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Amazing Archaeology in Alaska

Alaska Mask
Mask from Alaska

Nunalleq finds that just get better and better!

The Nunalleq project is one of Aberdeen's flagship projects - and for a good reason! The archaeology is spectacular and plentiful, and the preservation is amazing. Commencing in late June, this year's field season is now well under way, and the finds so far include ulus, needles, fish lures, dolls and fantastic masks like the one pictured.

The Nunalleq site is a precontact Yup'ik village site in Western Alaska, inhabited between around 1350 and 1700AD.

News from the crew, including a quick Skype interview with fieldschool director, Dr. Charlotta Hillerdal, hinted that very important structural discoveries were also being made at the site and it was hoped that the boundaries of the house currently being excavated can be reached during this season.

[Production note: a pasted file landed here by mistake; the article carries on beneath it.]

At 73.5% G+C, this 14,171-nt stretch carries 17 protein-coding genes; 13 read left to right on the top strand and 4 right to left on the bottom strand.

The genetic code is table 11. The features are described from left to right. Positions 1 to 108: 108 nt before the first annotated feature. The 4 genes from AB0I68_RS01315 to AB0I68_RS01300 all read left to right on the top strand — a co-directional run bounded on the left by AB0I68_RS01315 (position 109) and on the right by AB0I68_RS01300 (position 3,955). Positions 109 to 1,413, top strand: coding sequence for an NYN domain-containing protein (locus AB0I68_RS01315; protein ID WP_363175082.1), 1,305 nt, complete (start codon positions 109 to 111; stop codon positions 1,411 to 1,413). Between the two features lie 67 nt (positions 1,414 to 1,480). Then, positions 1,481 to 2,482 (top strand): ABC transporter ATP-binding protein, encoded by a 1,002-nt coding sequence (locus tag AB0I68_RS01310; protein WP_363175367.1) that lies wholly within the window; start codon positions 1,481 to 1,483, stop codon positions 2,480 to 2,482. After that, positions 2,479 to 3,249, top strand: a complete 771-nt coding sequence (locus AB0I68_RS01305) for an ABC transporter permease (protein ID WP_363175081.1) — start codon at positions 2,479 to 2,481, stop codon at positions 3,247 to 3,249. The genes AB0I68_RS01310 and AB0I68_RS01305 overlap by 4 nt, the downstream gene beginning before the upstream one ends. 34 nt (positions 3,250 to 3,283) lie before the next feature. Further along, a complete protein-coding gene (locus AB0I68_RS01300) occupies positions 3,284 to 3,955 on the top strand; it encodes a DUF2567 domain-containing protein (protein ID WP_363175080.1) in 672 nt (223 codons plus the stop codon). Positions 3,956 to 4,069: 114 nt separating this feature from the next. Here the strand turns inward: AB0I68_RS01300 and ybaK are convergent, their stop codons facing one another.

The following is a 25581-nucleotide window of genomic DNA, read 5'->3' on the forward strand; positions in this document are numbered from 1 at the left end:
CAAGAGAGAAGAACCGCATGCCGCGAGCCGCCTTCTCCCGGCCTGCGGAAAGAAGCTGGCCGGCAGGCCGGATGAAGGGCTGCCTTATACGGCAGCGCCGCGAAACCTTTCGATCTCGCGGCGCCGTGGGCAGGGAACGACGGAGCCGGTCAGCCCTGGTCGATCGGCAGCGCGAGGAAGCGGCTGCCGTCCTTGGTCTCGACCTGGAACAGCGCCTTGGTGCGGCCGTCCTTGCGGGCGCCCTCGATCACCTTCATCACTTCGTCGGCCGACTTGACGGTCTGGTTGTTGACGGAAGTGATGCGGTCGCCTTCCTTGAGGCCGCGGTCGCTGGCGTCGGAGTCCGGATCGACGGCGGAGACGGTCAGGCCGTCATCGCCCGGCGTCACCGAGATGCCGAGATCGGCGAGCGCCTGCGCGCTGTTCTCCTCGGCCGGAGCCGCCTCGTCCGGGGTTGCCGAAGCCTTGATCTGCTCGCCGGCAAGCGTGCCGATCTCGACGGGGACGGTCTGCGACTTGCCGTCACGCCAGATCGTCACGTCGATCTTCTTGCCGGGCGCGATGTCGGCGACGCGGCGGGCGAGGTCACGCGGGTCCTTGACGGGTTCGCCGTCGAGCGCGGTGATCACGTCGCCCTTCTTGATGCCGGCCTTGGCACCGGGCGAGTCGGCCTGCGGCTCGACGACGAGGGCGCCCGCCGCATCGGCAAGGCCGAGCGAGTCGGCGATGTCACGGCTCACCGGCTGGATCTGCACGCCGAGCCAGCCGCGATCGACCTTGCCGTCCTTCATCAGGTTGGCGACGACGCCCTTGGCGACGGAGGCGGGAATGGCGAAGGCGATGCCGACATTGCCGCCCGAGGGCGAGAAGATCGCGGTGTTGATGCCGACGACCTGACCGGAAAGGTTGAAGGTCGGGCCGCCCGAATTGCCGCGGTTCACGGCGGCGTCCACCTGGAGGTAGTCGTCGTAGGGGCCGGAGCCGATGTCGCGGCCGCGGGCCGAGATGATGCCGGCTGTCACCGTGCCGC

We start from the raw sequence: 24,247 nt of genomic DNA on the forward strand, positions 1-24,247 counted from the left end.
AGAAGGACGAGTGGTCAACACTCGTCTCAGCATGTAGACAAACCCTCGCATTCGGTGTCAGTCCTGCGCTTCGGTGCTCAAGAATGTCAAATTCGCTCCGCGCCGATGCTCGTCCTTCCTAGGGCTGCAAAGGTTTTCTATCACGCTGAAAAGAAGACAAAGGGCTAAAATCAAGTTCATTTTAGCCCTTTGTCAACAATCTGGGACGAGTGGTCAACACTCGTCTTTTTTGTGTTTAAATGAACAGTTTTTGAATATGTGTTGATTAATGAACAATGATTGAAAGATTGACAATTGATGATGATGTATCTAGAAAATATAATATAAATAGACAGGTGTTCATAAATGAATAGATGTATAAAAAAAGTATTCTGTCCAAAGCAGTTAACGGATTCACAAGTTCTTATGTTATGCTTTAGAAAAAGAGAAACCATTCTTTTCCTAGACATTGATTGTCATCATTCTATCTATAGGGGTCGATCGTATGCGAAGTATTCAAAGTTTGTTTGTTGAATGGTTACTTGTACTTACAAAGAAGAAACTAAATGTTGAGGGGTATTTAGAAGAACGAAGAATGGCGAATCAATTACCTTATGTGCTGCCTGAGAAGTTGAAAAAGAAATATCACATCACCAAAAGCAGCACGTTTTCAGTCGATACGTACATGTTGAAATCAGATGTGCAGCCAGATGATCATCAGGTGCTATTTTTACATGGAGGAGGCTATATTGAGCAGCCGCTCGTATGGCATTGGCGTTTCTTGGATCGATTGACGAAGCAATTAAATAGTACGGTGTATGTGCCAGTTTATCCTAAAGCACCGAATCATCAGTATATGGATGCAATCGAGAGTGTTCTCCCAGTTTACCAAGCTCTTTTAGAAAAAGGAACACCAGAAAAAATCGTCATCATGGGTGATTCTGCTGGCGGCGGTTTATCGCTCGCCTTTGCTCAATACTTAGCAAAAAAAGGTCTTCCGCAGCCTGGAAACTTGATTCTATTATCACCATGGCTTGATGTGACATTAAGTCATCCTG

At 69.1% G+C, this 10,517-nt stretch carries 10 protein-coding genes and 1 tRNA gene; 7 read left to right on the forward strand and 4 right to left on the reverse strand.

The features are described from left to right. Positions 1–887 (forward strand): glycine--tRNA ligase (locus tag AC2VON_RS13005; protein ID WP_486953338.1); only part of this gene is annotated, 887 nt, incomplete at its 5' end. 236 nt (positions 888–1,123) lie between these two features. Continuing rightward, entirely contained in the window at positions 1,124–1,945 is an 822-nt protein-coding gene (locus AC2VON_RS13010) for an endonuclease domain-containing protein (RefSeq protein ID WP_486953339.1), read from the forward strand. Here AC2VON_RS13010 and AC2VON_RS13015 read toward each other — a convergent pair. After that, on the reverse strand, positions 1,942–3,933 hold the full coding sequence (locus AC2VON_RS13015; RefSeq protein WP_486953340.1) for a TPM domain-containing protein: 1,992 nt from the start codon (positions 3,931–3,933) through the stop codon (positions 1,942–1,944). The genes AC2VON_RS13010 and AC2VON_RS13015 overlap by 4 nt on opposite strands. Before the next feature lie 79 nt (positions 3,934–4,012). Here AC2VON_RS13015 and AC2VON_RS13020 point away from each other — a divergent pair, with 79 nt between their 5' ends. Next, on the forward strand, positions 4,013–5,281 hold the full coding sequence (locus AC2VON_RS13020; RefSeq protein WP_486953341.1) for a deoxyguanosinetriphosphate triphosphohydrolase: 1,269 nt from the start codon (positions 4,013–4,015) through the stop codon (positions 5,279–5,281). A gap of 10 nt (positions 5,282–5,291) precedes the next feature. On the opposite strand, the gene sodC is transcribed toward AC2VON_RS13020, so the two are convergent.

This year, along with excavations, onsite (and offsite) palaeoecological sampling is going to allow the reconstruction of past living conditions and the local climate, using preserved insect and plant remains, and pollen.

For the latest on the Nunalleq site and the project as a whole, please follow the wordpress blog here.

Image (credit: The Nunalleq Blog/Nunalleq Project): A wooden mask with ivory insets and beard/whiskers made out of human hair & walrus whiskers, found at the Nunalleq site.

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